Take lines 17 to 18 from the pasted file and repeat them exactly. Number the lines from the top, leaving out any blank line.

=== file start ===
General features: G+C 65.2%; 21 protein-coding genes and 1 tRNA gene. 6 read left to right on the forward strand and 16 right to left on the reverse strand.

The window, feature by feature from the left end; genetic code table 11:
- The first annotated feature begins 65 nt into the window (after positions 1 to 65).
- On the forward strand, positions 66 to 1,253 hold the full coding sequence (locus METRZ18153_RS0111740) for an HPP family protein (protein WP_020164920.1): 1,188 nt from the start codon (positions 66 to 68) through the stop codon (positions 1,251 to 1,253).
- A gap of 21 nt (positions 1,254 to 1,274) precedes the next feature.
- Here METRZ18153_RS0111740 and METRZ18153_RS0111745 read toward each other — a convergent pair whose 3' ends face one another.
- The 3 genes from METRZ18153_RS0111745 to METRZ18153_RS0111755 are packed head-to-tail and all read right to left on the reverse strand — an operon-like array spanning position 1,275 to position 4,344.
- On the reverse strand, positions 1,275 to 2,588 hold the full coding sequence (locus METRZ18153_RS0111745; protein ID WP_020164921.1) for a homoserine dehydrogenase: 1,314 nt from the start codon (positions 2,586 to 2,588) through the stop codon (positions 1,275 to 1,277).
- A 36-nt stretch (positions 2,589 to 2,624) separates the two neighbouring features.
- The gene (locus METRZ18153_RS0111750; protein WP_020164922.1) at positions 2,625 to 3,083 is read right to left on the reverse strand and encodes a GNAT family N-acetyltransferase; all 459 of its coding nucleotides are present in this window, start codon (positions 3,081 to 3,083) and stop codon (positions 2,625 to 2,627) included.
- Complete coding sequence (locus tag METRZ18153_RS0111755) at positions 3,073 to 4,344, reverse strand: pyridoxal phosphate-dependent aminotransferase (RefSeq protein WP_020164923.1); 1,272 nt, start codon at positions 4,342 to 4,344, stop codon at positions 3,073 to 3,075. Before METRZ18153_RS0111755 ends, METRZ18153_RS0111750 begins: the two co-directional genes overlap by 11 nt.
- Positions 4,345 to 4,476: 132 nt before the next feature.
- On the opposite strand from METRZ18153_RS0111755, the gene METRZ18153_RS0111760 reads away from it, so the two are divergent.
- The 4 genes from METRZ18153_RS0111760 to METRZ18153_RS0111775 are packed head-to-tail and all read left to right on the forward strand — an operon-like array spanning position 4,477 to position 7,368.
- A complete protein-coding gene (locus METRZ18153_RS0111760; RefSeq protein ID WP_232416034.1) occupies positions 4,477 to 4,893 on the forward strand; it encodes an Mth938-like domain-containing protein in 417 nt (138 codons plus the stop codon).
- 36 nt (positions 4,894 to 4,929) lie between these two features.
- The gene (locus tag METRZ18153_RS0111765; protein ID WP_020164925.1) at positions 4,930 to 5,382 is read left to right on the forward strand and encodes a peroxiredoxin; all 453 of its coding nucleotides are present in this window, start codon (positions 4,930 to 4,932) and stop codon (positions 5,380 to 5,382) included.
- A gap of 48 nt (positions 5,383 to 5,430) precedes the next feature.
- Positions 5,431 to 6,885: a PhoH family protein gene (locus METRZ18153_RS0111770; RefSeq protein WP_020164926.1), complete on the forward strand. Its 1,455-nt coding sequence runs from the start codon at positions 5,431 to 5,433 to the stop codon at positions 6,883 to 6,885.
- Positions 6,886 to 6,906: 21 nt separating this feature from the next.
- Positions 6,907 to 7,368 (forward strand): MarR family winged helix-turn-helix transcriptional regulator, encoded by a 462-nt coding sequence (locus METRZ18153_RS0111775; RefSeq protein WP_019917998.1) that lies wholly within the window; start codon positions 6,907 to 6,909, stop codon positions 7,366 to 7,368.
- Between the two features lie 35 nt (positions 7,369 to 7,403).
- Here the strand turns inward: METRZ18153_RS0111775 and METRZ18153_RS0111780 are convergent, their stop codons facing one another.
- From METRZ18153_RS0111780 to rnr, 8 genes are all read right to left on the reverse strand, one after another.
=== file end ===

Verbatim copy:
- The gene (locus tag METRZ18153_RS0111765; protein ID WP_020164925.1) at positions 4,930 to 5,382 is read left to right on the forward strand and encodes a peroxiredoxin; all 453 of its coding nucleotides are present in this window, start codon (positions 4,930 to 4,932) and stop codon (positions 5,380 to 5,382) included.
- A gap of 48 nt (positions 5,383 to 5,430) precedes the next feature.